New-look England pay the price

Mark Wood can't believe it as wicketkeeper Jos Buttler drops Ross Taylor. Picture: Neil Marshall
Mark Wood can't believe it as wicketkeeper Jos Buttler drops Ross Taylor. Picture: Neil Marshall
Jonny Bairstow, right, thanks skipper Eoin Morgan. Picture: Neil Marshall

Here’s Jonny! Bairstow shows true class with Ageas Bowl ton

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England’s brave new era suffered a setback as New Zealand completed a comprehensive three-wicket defeat at the Ageas Bowl.

After their recent positive displays with the bat, Eoin Morgan’s side set about the task in a similar fashion in the third Royal London One-Day Series clash on Hampshire’s home turf.

But England were bowled out for 302 with almost four overs of their 50 left unused, which paved the way for the tourists to cruise to victory without needing to take too many risks in the process.

After so much praise for England’s new approach to the one-day game, it’s churlish to then then point out their shortcomings.

But even though there is so much to admire about the fresh, attacking method, basic cricket principles cannot be ignored along the way.

Unfortunately for England, they were guilty of two of them: failing to bat their overs and then dropping crucial catches that could have changed the outcome.

With overcast skies and an early start, Morgan might have preferred to lose the toss with a tricky decision to make.

Kiwi debutant Ben Wheeler accounted for Alex Hales (23) and Jason Roy (nine) followed him soon afterwards to leave England wobbling at 34 for two.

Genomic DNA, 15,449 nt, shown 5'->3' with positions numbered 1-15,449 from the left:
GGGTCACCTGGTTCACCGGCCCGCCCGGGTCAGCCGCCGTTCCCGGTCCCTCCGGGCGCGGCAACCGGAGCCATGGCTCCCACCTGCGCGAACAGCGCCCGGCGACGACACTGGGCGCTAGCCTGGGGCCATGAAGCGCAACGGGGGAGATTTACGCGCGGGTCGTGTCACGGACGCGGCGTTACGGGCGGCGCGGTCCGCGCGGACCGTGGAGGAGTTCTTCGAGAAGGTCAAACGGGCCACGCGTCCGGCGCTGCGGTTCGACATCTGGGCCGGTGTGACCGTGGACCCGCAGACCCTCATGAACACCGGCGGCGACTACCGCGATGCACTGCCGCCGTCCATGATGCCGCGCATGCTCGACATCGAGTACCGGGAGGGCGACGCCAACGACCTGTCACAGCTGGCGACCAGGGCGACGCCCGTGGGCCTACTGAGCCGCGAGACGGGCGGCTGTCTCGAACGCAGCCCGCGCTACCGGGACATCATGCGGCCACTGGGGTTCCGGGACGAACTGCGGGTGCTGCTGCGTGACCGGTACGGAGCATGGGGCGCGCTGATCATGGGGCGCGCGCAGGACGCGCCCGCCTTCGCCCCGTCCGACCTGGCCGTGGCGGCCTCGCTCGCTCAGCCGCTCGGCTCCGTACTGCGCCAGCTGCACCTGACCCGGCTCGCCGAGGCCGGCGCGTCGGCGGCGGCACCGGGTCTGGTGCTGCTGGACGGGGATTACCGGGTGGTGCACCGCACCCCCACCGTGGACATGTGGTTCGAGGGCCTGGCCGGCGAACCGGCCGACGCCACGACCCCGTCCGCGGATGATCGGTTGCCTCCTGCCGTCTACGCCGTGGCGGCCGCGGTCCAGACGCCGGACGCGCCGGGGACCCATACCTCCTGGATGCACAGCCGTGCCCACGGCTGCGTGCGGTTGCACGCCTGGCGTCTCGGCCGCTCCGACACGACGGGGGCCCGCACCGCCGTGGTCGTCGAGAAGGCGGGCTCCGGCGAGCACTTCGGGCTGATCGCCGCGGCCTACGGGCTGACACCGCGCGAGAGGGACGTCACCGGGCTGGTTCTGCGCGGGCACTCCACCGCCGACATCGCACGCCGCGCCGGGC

It was not quite the platform for another dart at 400, which has almost overnight become the new benchmark figure for a competitive total.

The skipper hit a fine 71, Ben Stokes a 47-ball 68 and Joe Root 54 but England were unable to find a centurion, especially when their lower-order struggled to contribute in the same 
way as they did in the previous two matches.

In fact, they lost their final five wickets for 14 runs in 23 deliveries and left them perhaps 40 or 50 runs short of where they would have wanted to be to put real pressure on New Zealand.

Perhaps it says something about the giant strides England have taken since their dismal World Cup that there was an air of disappointment about their third successive total of more than 300.

A bright start from the England bowlers saw Martin Guptill and Brendan McCullum both trapped leg before wicket but Kane Williamson (118) and Ross Taylor (110) then put on a 206-run stand.

It effectively took the game away from England and despite a cluster of late wickets, New Zealand had already got the hard work done by that point and were in cruise control. But England certainly should have asked more questions of the pair, especially when wicketkeeper Jos Buttler dropped Taylor on 67 and the same batsman was put down again by Stokes at short mid-wicket on 72.

Mark Wood was then the most guilty culprit of the lot when he juggled Williamson to the turf from Stokes’ bowling shortly after the batsman had reached his century.

Had they been taken, it might have been a different story.

A defeat is never enjoyable.

But at least this current England side are giving it a real go.